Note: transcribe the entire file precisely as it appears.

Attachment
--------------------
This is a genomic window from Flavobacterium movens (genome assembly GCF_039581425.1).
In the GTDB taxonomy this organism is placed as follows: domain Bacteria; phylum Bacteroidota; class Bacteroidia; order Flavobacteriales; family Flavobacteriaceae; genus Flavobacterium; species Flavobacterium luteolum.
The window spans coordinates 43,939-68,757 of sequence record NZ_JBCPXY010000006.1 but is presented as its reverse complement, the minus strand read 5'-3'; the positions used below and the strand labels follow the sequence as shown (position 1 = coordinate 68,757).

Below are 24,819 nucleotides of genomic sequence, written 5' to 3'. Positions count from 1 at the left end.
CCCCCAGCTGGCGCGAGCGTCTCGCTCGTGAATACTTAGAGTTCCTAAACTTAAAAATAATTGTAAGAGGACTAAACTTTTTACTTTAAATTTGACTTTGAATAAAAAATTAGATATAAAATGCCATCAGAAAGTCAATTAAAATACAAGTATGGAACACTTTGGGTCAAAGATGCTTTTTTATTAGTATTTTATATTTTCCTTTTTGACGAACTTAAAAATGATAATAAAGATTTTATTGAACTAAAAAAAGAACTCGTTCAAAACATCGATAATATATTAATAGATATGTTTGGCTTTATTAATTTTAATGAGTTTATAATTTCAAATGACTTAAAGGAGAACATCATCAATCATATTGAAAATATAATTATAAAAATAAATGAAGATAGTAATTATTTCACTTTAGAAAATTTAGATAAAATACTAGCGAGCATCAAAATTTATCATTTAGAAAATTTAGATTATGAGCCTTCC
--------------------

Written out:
This is a genomic window from Flavobacterium movens (genome assembly GCF_039581425.1).
In the GTDB taxonomy this organism is placed as follows: domain Bacteria; phylum Bacteroidota; class Bacteroidia; order Flavobacteriales; family Flavobacteriaceae; genus Flavobacterium; species Flavobacterium luteolum.
The window spans coordinates 43,939-68,757 of sequence record NZ_JBCPXY010000006.1 but is presented as its reverse complement, the minus strand read 5'-3'; the positions used below and the strand labels follow the sequence as shown (position 1 = coordinate 68,757).

Below are 24,819 nucleotides of genomic sequence, written 5' to 3'. Positions count from 1 at the left end.
CCCCCAGCTGGCGCGAGCGTCTCGCTCGTGAATACTTAGAGTTCCTAAACTTAAAAATAATTGTAAGAGGACTAAACTTTTTACTTTAAATTTGACTTTGAATAAAAAATTAGATATAAAATGCCATCAGAAAGTCAATTAAAATACAAGTATGGAACACTTTGGGTCAAAGATGCTTTTTTATTAGTATTTTATATTTTCCTTTTTGACGAACTTAAAAATGATAATAAAGATTTTATTGAACTAAAAAAAGAACTCGTTCAAAACATCGATAATATATTAATAGATATGTTTGGCTTTATTAATTTTAATGAGTTTATAATTTCAAATGACTTAAAGGAGAACATCATCAATCATATTGAAAATATAATTATAAAAATAAATGAAGATAGTAATTATTTCACTTTAGAAAATTTAGATAAAATACTAGCGAGCATCAAAATTTATCATTTAGAAAATTTAGATTATGAGCCTTCC